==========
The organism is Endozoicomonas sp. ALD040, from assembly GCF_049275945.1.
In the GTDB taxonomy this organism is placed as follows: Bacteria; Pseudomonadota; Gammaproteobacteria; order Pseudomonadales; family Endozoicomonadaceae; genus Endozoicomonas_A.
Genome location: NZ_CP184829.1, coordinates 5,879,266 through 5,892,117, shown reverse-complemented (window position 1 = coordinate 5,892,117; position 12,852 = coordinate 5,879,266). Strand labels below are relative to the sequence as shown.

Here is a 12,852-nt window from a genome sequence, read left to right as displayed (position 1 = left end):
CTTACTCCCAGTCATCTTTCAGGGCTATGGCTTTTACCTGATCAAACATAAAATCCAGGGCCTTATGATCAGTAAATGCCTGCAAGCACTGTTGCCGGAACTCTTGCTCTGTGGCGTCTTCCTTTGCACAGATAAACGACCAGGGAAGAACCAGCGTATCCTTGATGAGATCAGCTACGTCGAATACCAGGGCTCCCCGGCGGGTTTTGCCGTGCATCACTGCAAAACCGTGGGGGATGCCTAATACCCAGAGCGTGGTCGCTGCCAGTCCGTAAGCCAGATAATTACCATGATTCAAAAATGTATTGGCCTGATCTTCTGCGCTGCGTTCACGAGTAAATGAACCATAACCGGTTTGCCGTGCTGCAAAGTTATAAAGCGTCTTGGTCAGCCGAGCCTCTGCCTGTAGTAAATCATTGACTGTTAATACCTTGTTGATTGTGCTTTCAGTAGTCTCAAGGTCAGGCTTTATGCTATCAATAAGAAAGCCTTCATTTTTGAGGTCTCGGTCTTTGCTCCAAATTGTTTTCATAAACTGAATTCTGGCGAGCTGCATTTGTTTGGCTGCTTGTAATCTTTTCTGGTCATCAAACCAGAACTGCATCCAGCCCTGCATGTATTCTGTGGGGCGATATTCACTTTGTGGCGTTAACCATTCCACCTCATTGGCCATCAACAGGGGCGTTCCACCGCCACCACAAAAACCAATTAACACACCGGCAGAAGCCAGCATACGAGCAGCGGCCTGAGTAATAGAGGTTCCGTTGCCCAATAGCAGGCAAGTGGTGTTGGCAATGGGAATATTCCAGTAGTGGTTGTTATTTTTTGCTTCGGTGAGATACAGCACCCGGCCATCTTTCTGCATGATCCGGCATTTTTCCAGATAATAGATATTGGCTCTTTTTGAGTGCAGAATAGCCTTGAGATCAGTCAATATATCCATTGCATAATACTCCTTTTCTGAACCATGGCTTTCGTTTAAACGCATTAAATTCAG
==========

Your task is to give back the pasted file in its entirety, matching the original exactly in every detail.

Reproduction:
The organism is Endozoicomonas sp. ALD040, from assembly GCF_049275945.1.
In the GTDB taxonomy this organism is placed as follows: Bacteria; Pseudomonadota; Gammaproteobacteria; order Pseudomonadales; family Endozoicomonadaceae; genus Endozoicomonas_A.
Genome location: NZ_CP184829.1, coordinates 5,879,266 through 5,892,117, shown reverse-complemented (window position 1 = coordinate 5,892,117; position 12,852 = coordinate 5,879,266). Strand labels below are relative to the sequence as shown.

Here is a 12,852-nt window from a genome sequence, read left to right as displayed (position 1 = left end):
CTTACTCCCAGTCATCTTTCAGGGCTATGGCTTTTACCTGATCAAACATAAAATCCAGGGCCTTATGATCAGTAAATGCCTGCAAGCACTGTTGCCGGAACTCTTGCTCTGTGGCGTCTTCCTTTGCACAGATAAACGACCAGGGAAGAACCAGCGTATCCTTGATGAGATCAGCTACGTCGAATACCAGGGCTCCCCGGCGGGTTTTGCCGTGCATCACTGCAAAACCGTGGGGGATGCCTAATACCCAGAGCGTGGTCGCTGCCAGTCCGTAAGCCAGATAATTACCATGATTCAAAAATGTATTGGCCTGATCTTCTGCGCTGCGTTCACGAGTAAATGAACCATAACCGGTTTGCCGTGCTGCAAAGTTATAAAGCGTCTTGGTCAGCCGAGCCTCTGCCTGTAGTAAATCATTGACTGTTAATACCTTGTTGATTGTGCTTTCAGTAGTCTCAAGGTCAGGCTTTATGCTATCAATAAGAAAGCCTTCATTTTTGAGGTCTCGGTCTTTGCTCCAAATTGTTTTCATAAACTGAATTCTGGCGAGCTGCATTTGTTTGGCTGCTTGTAATCTTTTCTGGTCATCAAACCAGAACTGCATCCAGCCCTGCATGTATTCTGTGGGGCGATATTCACTTTGTGGCGTTAACCATTCCACCTCATTGGCCATCAACAGGGGCGTTCCACCGCCACCACAAAAACCAATTAACACACCGGCAGAAGCCAGCATACGAGCAGCGGCCTGAGTAATAGAGGTTCCGTTGCCCAATAGCAGGCAAGTGGTGTTGGCAATGGGAATATTCCAGTAGTGGTTGTTATTTTTTGCTTCGGTGAGATACAGCACCCGGCCATCTTTCTGCATGATCCGGCATTTTTCCAGATAATAGATATTGGCTCTTTTTGAGTGCAGAATAGCCTTGAGATCAGTCAATATATCCATTGCATAATACTCCTTTTCTGAACCATGGCTTTCGTTTAAACGCATTAAATTCAG